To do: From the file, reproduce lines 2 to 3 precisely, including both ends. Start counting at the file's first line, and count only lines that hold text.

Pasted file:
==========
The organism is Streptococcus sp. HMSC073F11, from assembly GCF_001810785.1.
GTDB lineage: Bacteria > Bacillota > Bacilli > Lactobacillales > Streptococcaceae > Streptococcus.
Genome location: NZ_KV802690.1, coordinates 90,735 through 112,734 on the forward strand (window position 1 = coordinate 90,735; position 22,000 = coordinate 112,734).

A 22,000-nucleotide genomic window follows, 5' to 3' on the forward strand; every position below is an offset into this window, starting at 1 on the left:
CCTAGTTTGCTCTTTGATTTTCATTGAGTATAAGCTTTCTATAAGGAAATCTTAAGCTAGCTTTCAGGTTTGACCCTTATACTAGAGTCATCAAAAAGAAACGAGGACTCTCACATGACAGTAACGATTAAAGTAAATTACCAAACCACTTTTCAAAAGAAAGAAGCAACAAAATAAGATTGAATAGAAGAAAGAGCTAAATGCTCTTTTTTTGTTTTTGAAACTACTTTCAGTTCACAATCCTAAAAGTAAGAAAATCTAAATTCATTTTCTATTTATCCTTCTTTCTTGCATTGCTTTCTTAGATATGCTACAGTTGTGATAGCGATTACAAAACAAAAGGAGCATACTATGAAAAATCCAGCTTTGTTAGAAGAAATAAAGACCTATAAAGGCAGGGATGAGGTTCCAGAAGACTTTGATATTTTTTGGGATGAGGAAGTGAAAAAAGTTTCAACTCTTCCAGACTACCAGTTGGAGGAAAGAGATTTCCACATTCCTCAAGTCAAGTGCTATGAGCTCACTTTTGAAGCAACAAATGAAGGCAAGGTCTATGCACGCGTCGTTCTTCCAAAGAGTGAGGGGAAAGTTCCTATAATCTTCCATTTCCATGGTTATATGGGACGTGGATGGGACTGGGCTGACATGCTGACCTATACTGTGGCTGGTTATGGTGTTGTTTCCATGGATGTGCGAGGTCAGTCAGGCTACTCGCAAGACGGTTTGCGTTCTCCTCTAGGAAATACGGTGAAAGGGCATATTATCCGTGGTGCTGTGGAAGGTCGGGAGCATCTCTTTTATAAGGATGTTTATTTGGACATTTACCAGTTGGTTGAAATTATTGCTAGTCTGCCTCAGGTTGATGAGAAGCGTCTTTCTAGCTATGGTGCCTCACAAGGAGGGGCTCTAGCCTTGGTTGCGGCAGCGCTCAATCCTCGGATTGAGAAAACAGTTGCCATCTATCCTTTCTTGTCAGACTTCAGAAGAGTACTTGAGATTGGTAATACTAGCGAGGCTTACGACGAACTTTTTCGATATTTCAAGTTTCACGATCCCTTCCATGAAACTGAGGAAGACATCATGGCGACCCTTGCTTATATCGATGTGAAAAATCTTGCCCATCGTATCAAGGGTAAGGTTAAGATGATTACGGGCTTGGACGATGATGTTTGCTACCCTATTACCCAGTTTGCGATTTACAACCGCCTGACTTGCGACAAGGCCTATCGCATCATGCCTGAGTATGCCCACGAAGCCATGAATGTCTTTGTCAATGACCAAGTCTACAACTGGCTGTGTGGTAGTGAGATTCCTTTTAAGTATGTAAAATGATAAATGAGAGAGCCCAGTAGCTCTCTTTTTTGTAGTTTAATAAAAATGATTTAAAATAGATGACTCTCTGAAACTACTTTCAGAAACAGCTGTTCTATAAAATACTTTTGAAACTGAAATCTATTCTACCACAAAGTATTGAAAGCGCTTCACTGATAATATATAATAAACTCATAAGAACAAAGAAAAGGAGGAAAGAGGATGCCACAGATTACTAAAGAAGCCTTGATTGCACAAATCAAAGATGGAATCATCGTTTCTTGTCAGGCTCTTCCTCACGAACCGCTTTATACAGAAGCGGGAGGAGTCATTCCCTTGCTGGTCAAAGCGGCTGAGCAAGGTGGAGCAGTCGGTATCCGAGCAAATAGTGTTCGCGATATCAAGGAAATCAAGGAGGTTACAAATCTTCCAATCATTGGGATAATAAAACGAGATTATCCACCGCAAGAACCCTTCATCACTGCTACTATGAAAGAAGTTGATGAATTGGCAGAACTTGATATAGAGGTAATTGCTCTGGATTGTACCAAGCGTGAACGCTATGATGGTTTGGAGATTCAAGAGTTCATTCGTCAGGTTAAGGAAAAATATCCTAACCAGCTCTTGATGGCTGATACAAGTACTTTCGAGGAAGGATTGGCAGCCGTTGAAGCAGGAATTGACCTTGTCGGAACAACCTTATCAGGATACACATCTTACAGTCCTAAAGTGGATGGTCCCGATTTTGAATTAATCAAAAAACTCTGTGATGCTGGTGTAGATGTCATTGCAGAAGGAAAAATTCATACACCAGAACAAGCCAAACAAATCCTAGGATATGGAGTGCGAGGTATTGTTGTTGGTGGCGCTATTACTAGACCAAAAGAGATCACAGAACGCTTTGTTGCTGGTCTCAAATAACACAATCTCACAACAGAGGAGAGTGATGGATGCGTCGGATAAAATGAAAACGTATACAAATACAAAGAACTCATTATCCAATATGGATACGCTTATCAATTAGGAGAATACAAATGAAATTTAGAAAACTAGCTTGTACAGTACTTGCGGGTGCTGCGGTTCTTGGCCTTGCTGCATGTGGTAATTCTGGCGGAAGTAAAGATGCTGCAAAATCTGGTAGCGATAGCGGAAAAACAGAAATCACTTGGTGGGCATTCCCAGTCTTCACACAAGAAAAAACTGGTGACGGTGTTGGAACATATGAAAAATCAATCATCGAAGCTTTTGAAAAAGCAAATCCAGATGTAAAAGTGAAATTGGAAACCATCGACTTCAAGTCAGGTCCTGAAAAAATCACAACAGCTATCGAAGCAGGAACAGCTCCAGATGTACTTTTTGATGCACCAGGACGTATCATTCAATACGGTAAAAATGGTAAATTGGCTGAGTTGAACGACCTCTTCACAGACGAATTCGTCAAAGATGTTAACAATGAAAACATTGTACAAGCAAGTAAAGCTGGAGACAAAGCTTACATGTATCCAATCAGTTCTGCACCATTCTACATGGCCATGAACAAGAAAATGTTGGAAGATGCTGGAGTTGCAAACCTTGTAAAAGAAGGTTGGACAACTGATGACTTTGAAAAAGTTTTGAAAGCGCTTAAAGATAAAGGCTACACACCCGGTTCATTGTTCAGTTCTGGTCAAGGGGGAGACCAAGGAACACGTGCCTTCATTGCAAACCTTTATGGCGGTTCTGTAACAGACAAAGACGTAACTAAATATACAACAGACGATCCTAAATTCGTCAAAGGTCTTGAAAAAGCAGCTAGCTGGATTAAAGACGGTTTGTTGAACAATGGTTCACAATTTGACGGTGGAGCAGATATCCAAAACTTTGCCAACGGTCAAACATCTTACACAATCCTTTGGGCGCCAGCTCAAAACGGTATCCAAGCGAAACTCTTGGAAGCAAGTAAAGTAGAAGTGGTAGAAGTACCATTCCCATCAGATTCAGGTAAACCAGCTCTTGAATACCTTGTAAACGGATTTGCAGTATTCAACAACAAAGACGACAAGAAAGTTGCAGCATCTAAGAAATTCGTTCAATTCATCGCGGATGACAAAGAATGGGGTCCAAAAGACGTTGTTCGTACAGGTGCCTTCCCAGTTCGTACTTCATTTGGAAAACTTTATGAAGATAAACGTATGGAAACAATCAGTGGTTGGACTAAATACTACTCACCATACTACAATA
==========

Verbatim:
GTDB lineage: Bacteria > Bacillota > Bacilli > Lactobacillales > Streptococcaceae > Streptococcus.
Genome location: NZ_KV802690.1, coordinates 90,735 through 112,734 on the forward strand (window position 1 = coordinate 90,735; position 22,000 = coordinate 112,734).